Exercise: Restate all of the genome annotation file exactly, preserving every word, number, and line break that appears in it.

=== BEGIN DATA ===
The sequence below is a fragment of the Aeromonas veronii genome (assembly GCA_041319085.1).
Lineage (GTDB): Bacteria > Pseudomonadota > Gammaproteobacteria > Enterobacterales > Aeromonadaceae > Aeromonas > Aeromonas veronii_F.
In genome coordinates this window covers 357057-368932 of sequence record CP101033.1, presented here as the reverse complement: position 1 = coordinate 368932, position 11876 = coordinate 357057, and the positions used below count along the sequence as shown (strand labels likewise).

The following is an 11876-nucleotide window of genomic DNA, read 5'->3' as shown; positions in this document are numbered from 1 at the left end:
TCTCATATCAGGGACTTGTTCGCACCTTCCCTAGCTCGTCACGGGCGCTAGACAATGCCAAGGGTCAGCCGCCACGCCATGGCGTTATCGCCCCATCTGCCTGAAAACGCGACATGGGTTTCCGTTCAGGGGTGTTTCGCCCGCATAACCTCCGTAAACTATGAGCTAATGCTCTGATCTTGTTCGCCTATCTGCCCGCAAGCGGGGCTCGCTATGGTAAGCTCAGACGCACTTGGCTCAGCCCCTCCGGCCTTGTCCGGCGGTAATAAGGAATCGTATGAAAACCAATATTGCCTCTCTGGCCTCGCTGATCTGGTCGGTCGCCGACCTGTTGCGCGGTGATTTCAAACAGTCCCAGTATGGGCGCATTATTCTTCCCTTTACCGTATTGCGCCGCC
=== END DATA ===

The sequence below is a fragment of the Aeromonas veronii genome (assembly GCA_041319085.1).
Lineage (GTDB): Bacteria > Pseudomonadota > Gammaproteobacteria > Enterobacterales > Aeromonadaceae > Aeromonas > Aeromonas veronii_F.
In genome coordinates this window covers 357057-368932 of sequence record CP101033.1, presented here as the reverse complement: position 1 = coordinate 368932, position 11876 = coordinate 357057, and the positions used below count along the sequence as shown (strand labels likewise).

The following is an 11876-nucleotide window of genomic DNA, read 5'->3' as shown; positions in this document are numbered from 1 at the left end:
TCTCATATCAGGGACTTGTTCGCACCTTCCCTAGCTCGTCACGGGCGCTAGACAATGCCAAGGGTCAGCCGCCACGCCATGGCGTTATCGCCCCATCTGCCTGAAAACGCGACATGGGTTTCCGTTCAGGGGTGTTTCGCCCGCATAACCTCCGTAAACTATGAGCTAATGCTCTGATCTTGTTCGCCTATCTGCCCGCAAGCGGGGCTCGCTATGGTAAGCTCAGACGCACTTGGCTCAGCCCCTCCGGCCTTGTCCGGCGGTAATAAGGAATCGTATGAAAACCAATATTGCCTCTCTGGCCTCGCTGATCTGGTCGGTCGCCGACCTGTTGCGCGGTGATTTCAAACAGTCCCAGTATGGGCGCATTATTCTTCCCTTTACCGTATTGCGCCGCC